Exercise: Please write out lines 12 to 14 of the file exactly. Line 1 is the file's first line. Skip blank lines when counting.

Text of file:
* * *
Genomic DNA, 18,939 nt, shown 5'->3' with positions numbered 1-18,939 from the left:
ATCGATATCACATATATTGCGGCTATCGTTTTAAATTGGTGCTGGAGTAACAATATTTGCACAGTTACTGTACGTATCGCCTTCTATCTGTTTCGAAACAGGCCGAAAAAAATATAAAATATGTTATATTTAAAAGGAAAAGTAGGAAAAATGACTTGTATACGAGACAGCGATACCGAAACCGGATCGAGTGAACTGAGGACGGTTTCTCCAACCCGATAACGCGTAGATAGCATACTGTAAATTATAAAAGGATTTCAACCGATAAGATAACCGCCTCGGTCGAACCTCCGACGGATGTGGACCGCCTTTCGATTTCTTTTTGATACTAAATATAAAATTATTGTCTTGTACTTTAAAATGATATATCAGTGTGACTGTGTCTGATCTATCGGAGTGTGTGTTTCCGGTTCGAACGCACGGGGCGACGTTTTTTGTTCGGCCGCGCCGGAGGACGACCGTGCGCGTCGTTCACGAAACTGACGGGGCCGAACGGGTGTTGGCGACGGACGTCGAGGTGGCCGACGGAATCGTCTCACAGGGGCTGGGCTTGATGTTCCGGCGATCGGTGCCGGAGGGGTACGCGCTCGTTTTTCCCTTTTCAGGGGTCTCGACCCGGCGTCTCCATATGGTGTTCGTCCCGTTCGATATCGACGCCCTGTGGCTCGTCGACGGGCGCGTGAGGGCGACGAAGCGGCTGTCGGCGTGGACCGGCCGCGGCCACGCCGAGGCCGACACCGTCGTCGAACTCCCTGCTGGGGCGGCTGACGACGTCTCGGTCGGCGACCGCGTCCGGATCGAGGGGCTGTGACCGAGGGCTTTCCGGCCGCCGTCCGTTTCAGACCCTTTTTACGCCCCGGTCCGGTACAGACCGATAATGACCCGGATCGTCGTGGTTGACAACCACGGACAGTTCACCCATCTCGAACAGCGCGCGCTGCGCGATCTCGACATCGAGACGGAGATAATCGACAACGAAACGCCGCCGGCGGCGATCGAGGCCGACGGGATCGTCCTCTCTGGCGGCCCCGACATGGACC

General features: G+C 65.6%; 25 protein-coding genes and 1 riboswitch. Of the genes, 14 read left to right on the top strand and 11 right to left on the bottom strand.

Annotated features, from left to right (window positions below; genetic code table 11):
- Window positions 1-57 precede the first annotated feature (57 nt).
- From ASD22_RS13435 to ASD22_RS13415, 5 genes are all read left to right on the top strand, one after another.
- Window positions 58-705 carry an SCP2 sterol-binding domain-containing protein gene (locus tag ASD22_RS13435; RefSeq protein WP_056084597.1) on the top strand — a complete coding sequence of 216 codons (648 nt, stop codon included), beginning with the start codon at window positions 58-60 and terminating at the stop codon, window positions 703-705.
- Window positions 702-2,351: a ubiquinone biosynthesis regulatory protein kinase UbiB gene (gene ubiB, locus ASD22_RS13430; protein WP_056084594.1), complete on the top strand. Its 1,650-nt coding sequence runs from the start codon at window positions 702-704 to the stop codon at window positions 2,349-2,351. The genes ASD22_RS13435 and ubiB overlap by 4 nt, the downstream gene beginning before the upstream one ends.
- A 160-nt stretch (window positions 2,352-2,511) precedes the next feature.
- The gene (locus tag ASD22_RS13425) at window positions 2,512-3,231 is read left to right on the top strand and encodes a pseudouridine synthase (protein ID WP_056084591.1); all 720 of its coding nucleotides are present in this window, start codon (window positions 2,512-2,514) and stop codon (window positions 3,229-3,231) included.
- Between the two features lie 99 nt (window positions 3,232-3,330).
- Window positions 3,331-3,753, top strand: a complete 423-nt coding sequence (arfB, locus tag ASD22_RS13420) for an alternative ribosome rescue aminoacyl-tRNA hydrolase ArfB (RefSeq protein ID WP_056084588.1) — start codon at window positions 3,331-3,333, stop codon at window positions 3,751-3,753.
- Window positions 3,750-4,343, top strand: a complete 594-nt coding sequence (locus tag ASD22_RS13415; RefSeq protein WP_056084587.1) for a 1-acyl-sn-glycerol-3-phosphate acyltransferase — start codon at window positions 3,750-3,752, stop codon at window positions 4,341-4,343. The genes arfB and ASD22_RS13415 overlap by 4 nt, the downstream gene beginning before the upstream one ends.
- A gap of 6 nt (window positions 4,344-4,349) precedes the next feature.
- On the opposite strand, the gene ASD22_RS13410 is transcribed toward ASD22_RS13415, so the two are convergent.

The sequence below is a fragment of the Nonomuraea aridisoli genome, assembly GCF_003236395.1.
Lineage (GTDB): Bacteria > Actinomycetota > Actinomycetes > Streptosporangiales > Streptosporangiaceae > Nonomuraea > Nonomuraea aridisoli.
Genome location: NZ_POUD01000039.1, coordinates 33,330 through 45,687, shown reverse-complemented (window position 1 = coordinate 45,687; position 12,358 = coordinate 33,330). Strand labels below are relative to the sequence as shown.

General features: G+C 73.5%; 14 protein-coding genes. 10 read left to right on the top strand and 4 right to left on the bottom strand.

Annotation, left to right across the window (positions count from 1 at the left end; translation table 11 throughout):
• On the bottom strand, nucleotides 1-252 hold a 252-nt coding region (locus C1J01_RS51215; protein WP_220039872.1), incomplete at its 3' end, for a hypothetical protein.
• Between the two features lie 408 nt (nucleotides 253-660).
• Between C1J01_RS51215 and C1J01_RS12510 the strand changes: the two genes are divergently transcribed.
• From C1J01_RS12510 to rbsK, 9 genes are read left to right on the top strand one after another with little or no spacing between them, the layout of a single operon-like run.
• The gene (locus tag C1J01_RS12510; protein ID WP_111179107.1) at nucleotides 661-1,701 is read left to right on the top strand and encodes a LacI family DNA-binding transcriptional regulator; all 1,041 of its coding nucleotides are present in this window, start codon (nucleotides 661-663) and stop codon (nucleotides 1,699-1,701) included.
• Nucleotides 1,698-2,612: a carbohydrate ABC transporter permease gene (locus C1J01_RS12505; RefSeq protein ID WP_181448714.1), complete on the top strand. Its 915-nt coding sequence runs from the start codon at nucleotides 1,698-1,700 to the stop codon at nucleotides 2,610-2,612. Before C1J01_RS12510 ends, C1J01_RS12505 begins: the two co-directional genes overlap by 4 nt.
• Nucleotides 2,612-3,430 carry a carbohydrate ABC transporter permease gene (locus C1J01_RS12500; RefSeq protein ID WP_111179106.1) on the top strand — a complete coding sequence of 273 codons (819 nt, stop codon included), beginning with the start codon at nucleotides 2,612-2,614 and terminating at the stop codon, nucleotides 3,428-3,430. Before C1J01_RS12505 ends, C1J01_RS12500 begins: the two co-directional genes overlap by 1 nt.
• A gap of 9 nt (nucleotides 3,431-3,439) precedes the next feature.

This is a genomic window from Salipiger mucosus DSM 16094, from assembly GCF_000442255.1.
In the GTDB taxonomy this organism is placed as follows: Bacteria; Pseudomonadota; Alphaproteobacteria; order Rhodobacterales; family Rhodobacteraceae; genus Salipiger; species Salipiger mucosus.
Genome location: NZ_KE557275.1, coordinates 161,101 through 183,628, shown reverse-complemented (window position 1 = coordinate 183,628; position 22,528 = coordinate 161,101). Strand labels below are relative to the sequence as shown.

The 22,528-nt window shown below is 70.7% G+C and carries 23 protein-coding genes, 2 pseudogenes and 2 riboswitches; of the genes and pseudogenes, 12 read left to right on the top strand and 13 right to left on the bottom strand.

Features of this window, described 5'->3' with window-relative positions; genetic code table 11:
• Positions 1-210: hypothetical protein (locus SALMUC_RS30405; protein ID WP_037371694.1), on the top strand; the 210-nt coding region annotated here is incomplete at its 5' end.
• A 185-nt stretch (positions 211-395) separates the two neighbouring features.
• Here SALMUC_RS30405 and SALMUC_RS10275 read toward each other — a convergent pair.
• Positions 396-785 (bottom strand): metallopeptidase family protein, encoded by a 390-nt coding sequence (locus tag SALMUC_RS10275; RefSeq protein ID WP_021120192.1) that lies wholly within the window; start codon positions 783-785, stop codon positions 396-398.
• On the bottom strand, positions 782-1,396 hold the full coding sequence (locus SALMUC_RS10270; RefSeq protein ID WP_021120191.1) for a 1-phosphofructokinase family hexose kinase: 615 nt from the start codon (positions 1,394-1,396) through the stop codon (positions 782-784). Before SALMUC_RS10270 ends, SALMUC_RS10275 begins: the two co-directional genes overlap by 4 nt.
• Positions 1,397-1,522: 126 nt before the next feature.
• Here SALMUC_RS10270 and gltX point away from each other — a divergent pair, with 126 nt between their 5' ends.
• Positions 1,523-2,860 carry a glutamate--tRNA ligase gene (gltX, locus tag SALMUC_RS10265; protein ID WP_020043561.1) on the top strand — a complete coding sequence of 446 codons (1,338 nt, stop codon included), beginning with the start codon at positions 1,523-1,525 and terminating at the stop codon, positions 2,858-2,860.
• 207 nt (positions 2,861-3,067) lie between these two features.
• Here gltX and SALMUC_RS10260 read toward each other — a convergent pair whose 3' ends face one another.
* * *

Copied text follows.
- Window positions 3,331-3,753, top strand: a complete 423-nt coding sequence (arfB, locus tag ASD22_RS13420) for an alternative ribosome rescue aminoacyl-tRNA hydrolase ArfB (RefSeq protein ID WP_056084588.1) — start codon at window positions 3,331-3,333, stop codon at window positions 3,751-3,753.
- Window positions 3,750-4,343, top strand: a complete 594-nt coding sequence (locus tag ASD22_RS13415; RefSeq protein WP_056084587.1) for a 1-acyl-sn-glycerol-3-phosphate acyltransferase — start codon at window positions 3,750-3,752, stop codon at window positions 4,341-4,343. The genes arfB and ASD22_RS13415 overlap by 4 nt, the downstream gene beginning before the upstream one ends.
- A gap of 6 nt (window positions 4,344-4,349) precedes the next feature.